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eLightBulbs Blog > How to Clean Up after a Broken Compact Fluorescent (CFL) Light Bulb

How to Clean Up after a Broken Compact Fluorescent (CFL) Light Bulb

Posted by Paul McLellan on Dec 29, 2008

Compact fluorescents save you money and energy, but they can immediately be harmful when broken. Follow these steps to ensure a safer cleanup.

How to Clean Up after a Broken Compact Fluorescent (CFL) Light Bulb

Most of us have already started using Compact Fluorescent Lights (CFLs) in our homes.  They are great at saving up to 75% on your lighting utility bills, plus they last 6-10 times longer than regular household incandescent bulbs.  So what should you do when one of them breaks inside of your home?

Well, we have a couple tips for you.  

  1. Put on some gloves - since most of your cleanup is done with your hands, be sure to cover them first.  Latex or garden gloves seem to do the trick.
  2. Wear a mask - to avoid breathing in any mercury particles or glass fragments, put on a mask.  This can range from a simple painters white mask to a heavier-duty mask with air filters on the sides.
  3. Pick up broken pieces of glass - make sure you discard all remnants of the bulb into an air-tight bag or container.
  4. Clean up "fluorescent dust" - this is the tricky part. There are a number of ways for going about this, but we have some ideas that may help you do it safely and completely.  First, put some sort of adhesive (duct tape works great!) around your hand, with the sticky side out.  Then pat down all areas near where the bulb broke.  This will be sure to get the most of the fluorescent particles (and any harmful affixed mercury).  When finished, put the tape inside of the garbage bag or container used previously.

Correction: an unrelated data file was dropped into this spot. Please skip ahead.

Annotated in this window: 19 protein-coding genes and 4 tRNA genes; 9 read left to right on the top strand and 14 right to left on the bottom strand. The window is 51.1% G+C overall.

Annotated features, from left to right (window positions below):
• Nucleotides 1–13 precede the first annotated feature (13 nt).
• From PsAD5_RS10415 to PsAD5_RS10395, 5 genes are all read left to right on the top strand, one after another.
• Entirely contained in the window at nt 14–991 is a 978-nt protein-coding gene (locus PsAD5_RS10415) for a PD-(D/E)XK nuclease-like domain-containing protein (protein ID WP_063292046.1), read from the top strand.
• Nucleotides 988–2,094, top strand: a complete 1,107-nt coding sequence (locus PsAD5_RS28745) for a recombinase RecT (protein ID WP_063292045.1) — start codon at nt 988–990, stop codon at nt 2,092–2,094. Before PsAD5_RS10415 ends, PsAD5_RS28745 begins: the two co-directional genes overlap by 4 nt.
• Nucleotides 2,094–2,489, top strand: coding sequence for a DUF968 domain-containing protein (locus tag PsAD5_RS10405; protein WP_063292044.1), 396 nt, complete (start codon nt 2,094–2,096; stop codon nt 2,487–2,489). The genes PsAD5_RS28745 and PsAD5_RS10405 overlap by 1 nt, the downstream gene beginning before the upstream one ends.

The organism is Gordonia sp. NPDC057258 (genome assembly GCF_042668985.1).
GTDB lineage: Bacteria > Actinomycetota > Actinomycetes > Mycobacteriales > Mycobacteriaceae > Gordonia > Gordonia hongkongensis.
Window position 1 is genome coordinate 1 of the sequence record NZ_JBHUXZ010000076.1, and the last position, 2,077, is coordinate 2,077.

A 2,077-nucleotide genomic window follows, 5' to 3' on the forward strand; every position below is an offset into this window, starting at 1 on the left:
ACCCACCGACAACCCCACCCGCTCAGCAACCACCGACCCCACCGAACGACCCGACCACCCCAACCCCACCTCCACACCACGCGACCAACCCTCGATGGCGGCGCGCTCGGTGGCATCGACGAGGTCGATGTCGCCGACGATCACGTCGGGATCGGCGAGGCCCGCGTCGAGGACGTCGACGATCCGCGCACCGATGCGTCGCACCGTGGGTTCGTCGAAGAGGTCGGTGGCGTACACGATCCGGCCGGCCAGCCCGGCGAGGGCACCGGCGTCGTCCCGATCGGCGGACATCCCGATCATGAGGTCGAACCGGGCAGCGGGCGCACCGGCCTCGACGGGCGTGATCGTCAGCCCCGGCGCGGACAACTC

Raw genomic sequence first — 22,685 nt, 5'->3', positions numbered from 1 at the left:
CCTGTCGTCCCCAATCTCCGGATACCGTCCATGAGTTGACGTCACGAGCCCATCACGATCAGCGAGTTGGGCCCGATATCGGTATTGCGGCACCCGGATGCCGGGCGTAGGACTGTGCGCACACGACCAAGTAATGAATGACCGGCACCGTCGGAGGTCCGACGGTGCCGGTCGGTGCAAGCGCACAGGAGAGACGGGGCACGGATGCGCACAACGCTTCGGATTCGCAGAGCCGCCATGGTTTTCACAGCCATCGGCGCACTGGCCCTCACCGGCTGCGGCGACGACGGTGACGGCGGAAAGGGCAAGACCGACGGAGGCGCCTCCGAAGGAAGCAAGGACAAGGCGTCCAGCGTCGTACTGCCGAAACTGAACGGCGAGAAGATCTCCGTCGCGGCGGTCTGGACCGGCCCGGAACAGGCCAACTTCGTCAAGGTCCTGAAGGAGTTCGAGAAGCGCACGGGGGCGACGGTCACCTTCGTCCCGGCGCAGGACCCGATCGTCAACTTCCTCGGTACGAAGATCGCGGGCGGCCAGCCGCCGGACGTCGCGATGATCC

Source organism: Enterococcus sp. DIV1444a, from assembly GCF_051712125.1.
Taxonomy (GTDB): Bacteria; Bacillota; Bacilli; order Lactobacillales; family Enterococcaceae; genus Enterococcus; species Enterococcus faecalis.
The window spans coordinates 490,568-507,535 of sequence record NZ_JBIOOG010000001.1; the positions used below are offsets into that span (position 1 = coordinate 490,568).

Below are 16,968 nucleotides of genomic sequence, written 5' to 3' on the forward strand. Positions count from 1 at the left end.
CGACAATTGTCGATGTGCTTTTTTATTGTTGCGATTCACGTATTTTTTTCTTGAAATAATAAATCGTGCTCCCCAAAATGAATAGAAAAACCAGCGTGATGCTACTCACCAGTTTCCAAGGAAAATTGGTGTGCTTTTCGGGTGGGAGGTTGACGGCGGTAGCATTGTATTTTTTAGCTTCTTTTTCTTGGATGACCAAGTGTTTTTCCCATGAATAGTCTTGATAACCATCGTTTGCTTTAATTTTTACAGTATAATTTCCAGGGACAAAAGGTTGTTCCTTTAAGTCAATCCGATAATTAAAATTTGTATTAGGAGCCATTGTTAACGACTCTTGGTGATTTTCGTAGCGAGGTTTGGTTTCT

5. Vacuum up the remainder - after sweeping the area with the tape, use a small hand-held vacuum on a low setting to pick up any small remaining pieces of the light bulb.  Go slow, so as to not stir up any particles in the air.
  6. Seal and discard bag/container - ensure your garbage bag/container is airtight with some heavy-duty tape around the seams.  Then, based on your state laws/regulations, either throw away the container or bring it to a recycling plant.

It is not fun when compact fluorescents (or even tube shaped fluorescent bulbs) break, but there are some simple steps that can be done to ensure the safest cleanup possible.

Note:  eLightBulbs is not held responsible for any damages resulting in broken compact fluorescents or from the cleanup of compact fluorescents

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About the Author
Paul McLellan
Paul is the founder of eLightBulbs.com, launching the website in 1996. He still works on overseeing development of the award-winning website as well as working with all marketing and sales departments to ensure cutting edge product selection and customer satisfaction.
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